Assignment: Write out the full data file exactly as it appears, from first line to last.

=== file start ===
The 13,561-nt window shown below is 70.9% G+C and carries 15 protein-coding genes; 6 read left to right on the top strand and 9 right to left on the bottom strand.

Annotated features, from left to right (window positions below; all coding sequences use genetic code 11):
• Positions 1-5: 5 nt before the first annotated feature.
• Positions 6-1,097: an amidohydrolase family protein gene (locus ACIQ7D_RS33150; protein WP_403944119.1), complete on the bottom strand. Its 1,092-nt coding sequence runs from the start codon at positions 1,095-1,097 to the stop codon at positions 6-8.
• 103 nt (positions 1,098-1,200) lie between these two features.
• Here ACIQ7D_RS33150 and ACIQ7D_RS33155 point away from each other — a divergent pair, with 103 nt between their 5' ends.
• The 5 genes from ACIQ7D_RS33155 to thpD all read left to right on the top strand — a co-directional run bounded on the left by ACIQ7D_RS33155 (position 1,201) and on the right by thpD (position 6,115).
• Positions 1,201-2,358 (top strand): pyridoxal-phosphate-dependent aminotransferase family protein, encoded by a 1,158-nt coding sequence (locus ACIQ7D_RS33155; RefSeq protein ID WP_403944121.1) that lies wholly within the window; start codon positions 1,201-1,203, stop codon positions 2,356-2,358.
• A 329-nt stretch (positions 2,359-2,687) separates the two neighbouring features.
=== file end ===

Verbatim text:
The 13,561-nt window shown below is 70.9% G+C and carries 15 protein-coding genes; 6 read left to right on the top strand and 9 right to left on the bottom strand.

Annotated features, from left to right (window positions below; all coding sequences use genetic code 11):
• Positions 1-5: 5 nt before the first annotated feature.
• Positions 6-1,097: an amidohydrolase family protein gene (locus ACIQ7D_RS33150; protein WP_403944119.1), complete on the bottom strand. Its 1,092-nt coding sequence runs from the start codon at positions 1,095-1,097 to the stop codon at positions 6-8.
• 103 nt (positions 1,098-1,200) lie between these two features.
• Here ACIQ7D_RS33150 and ACIQ7D_RS33155 point away from each other — a divergent pair, with 103 nt between their 5' ends.
• The 5 genes from ACIQ7D_RS33155 to thpD all read left to right on the top strand — a co-directional run bounded on the left by ACIQ7D_RS33155 (position 1,201) and on the right by thpD (position 6,115).
• Positions 1,201-2,358 (top strand): pyridoxal-phosphate-dependent aminotransferase family protein, encoded by a 1,158-nt coding sequence (locus ACIQ7D_RS33155; RefSeq protein ID WP_403944121.1) that lies wholly within the window; start codon positions 1,201-1,203, stop codon positions 2,356-2,358.
• A 329-nt stretch (positions 2,359-2,687) separates the two neighbouring features.